Dr. Ekaterina Kostioukhina is studying the possibility of human hibernation during long space flights
By Bob Woods
Ekaterina Kostioukhina, M.D. ’13.
katerina Kostioukhina, M.D. ’13, has a passion for travel, and since earning a degree from the Miller School, she has applied that interest in far-flung directions.
“I’m in New Zealand doing an assignment in a rural hospital, where there is a shortage of doctors,” she said in a recent interview. Also a visiting lecturer with the Massachusetts Institute of Technology, Dr. Kostioukhina is alternately involved in a much loftier pursuit of knowledge: researching the possibility of human hibernation for long spaceflights.
“Space travel was my dream as a kid,” she said. “I have this calling for going to extreme environments, and space is as extreme as you can get.” Although Dr. Kostioukhina has envisioned herself aboard a rocket ship (she applied for NASA’s astronaut program in 2020, though she wasn’t chosen), she’s using her skills to help others reach for the stars. She co-founded the Medical Society for Optimization of Human Performance in Space Environments, for which she serves as an Extreme Environments and Space Medicine consultant.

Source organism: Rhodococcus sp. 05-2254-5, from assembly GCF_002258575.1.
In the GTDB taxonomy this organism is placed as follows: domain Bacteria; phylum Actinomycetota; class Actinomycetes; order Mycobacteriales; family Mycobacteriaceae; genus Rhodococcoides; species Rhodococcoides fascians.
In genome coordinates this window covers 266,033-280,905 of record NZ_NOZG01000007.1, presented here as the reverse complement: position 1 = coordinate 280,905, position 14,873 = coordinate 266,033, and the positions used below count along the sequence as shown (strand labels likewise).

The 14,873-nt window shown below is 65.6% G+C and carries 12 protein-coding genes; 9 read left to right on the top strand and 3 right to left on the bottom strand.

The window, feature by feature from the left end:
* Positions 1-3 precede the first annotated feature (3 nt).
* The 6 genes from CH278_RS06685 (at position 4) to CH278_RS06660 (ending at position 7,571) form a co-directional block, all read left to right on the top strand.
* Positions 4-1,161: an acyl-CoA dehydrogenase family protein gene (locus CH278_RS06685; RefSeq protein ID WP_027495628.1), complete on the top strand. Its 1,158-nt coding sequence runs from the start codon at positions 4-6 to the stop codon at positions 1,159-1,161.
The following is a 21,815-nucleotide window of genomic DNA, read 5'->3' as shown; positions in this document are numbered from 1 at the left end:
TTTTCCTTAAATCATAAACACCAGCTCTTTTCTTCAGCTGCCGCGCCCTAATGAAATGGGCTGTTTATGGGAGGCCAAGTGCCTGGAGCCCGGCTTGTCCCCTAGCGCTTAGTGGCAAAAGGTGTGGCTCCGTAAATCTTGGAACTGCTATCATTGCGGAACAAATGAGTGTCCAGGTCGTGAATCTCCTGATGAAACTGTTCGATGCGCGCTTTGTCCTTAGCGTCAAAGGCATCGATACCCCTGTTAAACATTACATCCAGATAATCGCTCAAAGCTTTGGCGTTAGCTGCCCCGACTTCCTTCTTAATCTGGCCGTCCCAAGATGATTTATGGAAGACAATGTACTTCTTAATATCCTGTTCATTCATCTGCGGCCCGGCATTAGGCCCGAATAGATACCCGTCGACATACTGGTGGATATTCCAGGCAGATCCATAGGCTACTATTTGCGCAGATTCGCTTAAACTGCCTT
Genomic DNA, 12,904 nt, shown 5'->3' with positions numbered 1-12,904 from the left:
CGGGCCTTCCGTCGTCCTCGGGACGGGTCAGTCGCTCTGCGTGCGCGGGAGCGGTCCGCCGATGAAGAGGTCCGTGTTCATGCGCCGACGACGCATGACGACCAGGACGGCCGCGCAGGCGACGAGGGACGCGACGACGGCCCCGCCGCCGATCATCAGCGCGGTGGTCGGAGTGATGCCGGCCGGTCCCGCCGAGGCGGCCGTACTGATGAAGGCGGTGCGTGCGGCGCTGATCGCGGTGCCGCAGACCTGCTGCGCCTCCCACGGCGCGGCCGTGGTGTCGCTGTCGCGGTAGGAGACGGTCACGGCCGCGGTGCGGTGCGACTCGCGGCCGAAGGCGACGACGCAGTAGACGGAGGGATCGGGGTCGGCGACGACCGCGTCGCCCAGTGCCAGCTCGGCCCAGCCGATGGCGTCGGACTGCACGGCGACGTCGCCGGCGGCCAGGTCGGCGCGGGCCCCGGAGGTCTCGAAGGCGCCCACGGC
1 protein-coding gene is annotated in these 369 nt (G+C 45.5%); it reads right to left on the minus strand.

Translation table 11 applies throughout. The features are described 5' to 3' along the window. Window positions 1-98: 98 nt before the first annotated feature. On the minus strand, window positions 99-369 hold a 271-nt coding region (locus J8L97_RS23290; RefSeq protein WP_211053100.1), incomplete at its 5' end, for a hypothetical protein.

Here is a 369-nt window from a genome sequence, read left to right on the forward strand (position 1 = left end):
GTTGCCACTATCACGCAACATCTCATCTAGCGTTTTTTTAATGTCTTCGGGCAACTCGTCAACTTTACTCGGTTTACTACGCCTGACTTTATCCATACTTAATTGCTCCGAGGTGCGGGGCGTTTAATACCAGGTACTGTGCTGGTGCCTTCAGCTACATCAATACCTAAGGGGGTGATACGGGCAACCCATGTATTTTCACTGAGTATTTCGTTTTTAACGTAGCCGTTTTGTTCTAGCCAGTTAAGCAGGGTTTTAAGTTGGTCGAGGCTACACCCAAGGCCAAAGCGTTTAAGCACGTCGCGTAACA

NASA’s Artemis program aims to establish a base camp on the moon by around 2030, but the space agency also has its sights set on Mars, a 300-million-mile journey that will take about seven months. Dr. Kostioukhina is among a group of international scientists studying the feasibility of crew members hibernating during the excursion.
“Many species hibernate — mammals, reptiles, birds — and humans have genes in common with them,” she explained. “The challenge is to find what triggers the brain to go into hibernation, when the body decreases its metabolism, heart rate, temperature and other vital functions.”
Dr. Kostioukhina’s ultimate goal, she said, “is to inspire other people to pursue their dreams despite limitations. Overcoming obstacles is my rocket fuel.”